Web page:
Martin followed him, and as they stood looking at the wreckage they had made, or, rather, that had been made through no direct fault of their own, the proprietor of the place came out, wearing a long dirt-smudged apron.

He raised his hands in horror at the sight that met his gaze, and then broke into such a torrent of French that Tom, with all the experience he had had of excitable Frenchmen, was unable to comprehend half of it.

The gist was, however, to the effect that a most monstrous and unlooked-for calamity had befallen, and the inhabitants of all the earth, outside of Germany and her allies, were called on to witness that never hid there been such a smash of good glass. In which Torn was rather inclined to agree.

"Well, you did something this time all right, Buddie," Tom remarked to Dick Martin.

"Did I--did I do that?" he asked, as though he had been walking in his sleep, and was just now awake.

"Well, you and the old bus together," said Tom. "And we got off lucky at that. Didn't I tell you to keep high, if you were going to fly over one of the towns?"

"Yes, you did, but I forgot. Anyhow I'd have cleared the place if the controls hadn't gone back on us."

"I suppose so, but that excuse won't go with the C.O. It's a bad smash."

By this time quite a crowd had gathered, and Tom was trying to pacify the excitable greenhouse owner by promising full reparation in the shape of money damages.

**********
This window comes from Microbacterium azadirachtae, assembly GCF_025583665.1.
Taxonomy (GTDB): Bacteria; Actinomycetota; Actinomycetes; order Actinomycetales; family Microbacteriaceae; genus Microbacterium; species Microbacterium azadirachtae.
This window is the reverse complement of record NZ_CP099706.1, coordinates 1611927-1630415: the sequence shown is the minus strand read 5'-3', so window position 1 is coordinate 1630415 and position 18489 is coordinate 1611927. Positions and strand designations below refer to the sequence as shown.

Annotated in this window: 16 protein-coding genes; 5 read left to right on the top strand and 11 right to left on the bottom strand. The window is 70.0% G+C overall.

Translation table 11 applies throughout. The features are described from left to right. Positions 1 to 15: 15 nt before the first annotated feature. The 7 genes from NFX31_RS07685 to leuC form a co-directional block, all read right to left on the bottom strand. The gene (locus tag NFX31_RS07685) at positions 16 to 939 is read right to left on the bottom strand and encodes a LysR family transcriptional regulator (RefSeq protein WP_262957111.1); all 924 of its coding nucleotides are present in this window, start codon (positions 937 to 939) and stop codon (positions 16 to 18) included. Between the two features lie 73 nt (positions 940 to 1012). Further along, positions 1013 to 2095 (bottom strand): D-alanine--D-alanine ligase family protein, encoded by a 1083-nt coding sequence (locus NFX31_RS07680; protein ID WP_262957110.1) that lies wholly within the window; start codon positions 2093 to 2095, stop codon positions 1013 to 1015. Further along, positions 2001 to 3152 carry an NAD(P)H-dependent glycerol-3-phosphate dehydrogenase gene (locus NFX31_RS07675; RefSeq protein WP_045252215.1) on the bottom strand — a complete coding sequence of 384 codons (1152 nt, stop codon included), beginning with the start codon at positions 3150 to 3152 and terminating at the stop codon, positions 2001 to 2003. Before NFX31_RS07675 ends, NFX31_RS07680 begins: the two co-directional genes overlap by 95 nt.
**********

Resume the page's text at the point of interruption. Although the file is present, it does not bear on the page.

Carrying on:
How to get the machine down off the roof, where it rested in a mass of broken glass and frames, was a problem. Tom tried to organize a wrecking party, but the French populace which gathered, much as it admired the Americans, was afraid of being cut with the broken glass, or else they imagined that the machine might suddenly soar aloft, taking some of them with it.

In the end Tom had to leave the plane where it was and hire a motor to take him and Martin back to the aerodrome. They were only slightly cut by flying glass, nothing to speak of considering the danger in which they had been.

The result of the disobedience of orders was that the army officials had rather a large bill for damages to settle with the French greenhouse proprietor, and Tom and Dick Martin were deprived of their leave privileges for a week for disobeying the order to keep at a certain height in flying over a town or city.

Had they done that, when the controls jammed, they would have been able to glide down into a vacant field, it was demonstrated. The machine was badly damaged, though it was not beyond repair.

"And that's the last time I'm ever going to be soft with a Hun, you can make up your mind to that," declared Tom to Jack. "If I'd sat on him hard when I saw he was getting too low over the village, it wouldn't have happened. But I didn't want him to think I knew it all, and I thought I'd take a chance and let him pull his own chestnuts out of the fire. But never again!"